This is, of course, why attorneys have incredibly high qualities of life and remarkably low suicide, depression, and substance abuse rates.

Because The Law School Way is a mode of thinking you can only (or primarily) find in America's ABA-accredited hallowed halls, where the mind becomes able to grasp at those deeper issues.  Indeed, Clark himself is so in tuned with greater humanity that he anticipated skepticism towards his self-evident truth/belief that law school is a special and unique provider of the essential tools for finding value in continued life:
“I recognize that framing the question in this way may create some skepticism.”
“But wherever lies a rich and meaningful way of living, and whether it be manifold or one,” Mr. Clark concludes, “we all should agree that it is worth seeking. And we should all agree that what increases our ability and willingness to look for it is of great value indeed.”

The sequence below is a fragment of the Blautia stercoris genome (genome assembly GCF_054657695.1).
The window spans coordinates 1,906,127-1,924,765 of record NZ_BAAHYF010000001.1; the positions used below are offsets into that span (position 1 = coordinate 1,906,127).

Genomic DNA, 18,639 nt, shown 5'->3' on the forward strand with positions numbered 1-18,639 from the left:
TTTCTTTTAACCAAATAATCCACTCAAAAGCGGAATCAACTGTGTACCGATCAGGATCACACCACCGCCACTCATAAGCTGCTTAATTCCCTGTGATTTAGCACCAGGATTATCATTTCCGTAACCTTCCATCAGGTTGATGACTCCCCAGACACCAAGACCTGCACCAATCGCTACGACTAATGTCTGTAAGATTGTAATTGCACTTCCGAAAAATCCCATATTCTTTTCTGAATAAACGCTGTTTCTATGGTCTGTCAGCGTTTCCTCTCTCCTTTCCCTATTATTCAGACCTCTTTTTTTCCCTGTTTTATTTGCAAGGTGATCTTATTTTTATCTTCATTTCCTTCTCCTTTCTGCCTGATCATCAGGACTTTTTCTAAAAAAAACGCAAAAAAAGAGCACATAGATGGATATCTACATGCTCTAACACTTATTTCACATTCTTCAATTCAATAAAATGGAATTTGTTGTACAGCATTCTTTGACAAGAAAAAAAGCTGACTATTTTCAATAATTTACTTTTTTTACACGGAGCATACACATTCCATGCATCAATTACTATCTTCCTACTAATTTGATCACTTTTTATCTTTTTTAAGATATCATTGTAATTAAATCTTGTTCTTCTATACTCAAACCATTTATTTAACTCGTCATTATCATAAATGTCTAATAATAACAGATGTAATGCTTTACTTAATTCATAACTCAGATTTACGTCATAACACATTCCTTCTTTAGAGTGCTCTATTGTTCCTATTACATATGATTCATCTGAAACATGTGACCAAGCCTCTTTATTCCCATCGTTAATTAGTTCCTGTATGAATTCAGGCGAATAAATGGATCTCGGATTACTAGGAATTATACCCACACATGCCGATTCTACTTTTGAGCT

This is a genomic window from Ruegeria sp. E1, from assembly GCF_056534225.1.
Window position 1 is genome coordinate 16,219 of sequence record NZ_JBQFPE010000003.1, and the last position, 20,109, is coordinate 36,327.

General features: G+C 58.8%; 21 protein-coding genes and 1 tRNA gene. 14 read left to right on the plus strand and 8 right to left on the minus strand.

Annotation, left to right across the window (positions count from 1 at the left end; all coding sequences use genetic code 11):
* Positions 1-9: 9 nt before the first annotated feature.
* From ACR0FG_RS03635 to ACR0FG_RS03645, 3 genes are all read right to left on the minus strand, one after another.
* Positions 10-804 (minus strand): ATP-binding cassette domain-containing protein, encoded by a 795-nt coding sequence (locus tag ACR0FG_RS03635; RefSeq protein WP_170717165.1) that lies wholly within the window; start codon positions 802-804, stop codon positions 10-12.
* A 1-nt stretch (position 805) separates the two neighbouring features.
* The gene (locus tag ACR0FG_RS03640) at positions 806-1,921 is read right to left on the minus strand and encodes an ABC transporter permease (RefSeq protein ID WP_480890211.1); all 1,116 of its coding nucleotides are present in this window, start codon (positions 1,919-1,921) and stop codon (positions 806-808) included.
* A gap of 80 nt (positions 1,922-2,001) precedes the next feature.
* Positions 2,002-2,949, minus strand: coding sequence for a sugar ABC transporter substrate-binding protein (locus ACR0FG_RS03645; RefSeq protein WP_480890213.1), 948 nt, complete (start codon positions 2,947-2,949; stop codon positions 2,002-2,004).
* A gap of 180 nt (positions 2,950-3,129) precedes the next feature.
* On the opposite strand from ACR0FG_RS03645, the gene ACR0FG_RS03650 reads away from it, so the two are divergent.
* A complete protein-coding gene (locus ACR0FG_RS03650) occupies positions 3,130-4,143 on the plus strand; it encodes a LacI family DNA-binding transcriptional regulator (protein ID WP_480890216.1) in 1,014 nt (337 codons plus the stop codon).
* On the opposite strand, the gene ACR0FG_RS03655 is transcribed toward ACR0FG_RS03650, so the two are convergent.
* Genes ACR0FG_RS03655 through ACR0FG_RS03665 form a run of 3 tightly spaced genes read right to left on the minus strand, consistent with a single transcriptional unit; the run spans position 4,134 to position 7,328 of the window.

Can we not at least agree to this fundamental premise of The Law School Way?  Surely, the debt slaves would be fools to claim they didn't want a meaningful life.  Theirs, of course, involves little more than a callous mountain of cash, but that's still meaning.

And is it not obvious that law school increases one's ability and willingness to seek a meaningful life?  Learning about the precise bounds of personal jurisdiction under federal law is a key slice of pavement on the road towards enlightenment.  Who cares if the rent is late again?  Law school will teach you about the statute of frauds and the commerce clause, which will help the true believer think deeply about events both far and near, from solving the eternal problems in the middle east to figuring out the perfect way to ask whether she's on the pill or not.

You cannot do these things without going to law school.  Take my word for it.  I went, and now I'm a super-brain who lives on an ethereal cloud of hovering silk-covered textbooks where it never rains and everyone appreciates the utter baloney that comes out of my mouth and impeccable grasp of citizenship and ethics.